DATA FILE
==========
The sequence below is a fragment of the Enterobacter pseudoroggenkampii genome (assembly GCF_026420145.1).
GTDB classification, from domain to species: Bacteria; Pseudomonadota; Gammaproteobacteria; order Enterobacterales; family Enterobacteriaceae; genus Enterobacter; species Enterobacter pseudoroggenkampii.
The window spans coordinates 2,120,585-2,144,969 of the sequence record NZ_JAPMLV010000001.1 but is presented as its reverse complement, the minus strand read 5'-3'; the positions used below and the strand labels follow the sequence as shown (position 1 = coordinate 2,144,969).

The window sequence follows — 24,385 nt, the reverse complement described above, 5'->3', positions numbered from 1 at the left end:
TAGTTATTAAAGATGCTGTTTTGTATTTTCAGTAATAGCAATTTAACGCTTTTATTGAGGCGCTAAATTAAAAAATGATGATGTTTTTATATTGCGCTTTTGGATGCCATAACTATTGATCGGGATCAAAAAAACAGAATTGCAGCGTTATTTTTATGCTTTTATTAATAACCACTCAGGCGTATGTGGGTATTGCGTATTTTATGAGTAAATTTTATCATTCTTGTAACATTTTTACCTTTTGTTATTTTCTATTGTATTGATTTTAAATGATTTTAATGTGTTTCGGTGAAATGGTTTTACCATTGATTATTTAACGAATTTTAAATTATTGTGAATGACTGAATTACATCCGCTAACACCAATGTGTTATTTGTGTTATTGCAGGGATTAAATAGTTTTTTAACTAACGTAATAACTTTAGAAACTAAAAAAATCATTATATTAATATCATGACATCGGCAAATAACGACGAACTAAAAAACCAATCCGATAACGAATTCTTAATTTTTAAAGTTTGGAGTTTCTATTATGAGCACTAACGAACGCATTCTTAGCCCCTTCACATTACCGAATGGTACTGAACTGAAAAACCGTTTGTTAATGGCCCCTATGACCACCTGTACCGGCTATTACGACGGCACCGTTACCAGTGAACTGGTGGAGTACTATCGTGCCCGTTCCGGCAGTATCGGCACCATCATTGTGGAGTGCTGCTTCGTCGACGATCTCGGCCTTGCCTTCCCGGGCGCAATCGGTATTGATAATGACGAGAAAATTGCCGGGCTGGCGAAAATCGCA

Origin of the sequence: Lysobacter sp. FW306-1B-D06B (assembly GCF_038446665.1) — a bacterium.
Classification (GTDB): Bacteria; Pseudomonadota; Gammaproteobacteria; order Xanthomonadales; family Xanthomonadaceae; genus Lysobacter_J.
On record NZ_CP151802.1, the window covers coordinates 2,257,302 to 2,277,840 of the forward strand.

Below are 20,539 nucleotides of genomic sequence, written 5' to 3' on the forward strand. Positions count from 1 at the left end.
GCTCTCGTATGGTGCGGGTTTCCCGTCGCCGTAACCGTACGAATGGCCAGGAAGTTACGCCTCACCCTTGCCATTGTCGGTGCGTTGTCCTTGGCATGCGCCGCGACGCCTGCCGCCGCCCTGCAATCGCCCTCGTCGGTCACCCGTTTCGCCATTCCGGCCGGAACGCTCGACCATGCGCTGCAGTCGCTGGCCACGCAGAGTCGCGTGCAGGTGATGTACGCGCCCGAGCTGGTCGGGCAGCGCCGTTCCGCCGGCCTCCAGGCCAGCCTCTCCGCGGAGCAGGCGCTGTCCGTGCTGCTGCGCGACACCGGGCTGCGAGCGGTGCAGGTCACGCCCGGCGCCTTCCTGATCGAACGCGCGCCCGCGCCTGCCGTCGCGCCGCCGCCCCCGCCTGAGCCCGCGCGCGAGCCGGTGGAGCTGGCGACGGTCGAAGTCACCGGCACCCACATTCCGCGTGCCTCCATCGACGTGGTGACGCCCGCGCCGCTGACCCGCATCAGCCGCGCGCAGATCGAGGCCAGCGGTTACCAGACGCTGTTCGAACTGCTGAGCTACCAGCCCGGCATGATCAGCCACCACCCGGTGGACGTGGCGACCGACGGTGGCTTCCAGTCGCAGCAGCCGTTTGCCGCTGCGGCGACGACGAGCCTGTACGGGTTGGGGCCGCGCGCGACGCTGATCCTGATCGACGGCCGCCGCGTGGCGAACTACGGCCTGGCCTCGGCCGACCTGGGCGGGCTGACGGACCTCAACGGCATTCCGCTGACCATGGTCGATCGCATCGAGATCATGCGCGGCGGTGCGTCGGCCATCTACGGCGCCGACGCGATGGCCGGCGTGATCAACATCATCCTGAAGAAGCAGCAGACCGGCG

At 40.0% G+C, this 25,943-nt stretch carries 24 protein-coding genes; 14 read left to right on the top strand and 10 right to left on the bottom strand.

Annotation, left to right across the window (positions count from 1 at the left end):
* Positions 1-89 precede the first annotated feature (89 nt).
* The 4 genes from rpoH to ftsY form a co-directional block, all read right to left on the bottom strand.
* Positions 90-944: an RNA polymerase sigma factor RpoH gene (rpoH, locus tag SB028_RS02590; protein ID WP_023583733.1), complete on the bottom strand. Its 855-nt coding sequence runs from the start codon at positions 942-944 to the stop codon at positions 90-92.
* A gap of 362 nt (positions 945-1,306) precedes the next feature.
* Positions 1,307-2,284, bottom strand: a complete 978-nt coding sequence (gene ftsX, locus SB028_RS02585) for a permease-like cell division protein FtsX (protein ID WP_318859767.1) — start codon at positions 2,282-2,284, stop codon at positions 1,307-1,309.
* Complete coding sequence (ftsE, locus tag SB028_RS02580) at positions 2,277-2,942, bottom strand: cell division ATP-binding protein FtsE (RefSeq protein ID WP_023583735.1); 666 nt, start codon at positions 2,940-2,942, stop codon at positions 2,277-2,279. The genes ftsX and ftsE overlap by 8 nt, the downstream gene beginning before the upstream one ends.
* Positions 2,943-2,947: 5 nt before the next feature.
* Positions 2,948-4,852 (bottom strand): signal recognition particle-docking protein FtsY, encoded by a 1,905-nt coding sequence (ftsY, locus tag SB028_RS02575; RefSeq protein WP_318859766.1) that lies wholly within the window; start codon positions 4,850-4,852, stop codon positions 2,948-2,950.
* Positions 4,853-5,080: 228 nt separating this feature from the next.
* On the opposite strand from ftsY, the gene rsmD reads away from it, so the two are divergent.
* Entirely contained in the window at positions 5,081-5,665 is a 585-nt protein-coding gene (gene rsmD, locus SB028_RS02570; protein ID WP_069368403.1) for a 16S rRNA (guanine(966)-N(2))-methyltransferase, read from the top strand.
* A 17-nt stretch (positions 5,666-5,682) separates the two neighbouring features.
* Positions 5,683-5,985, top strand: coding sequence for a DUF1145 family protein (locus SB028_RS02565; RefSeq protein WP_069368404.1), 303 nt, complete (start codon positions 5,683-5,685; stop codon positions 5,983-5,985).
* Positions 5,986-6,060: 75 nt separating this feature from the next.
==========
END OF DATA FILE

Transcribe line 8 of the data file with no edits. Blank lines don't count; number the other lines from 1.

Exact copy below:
On record NZ_CP151802.1, the window covers coordinates 2,257,302 to 2,277,840 of the forward strand.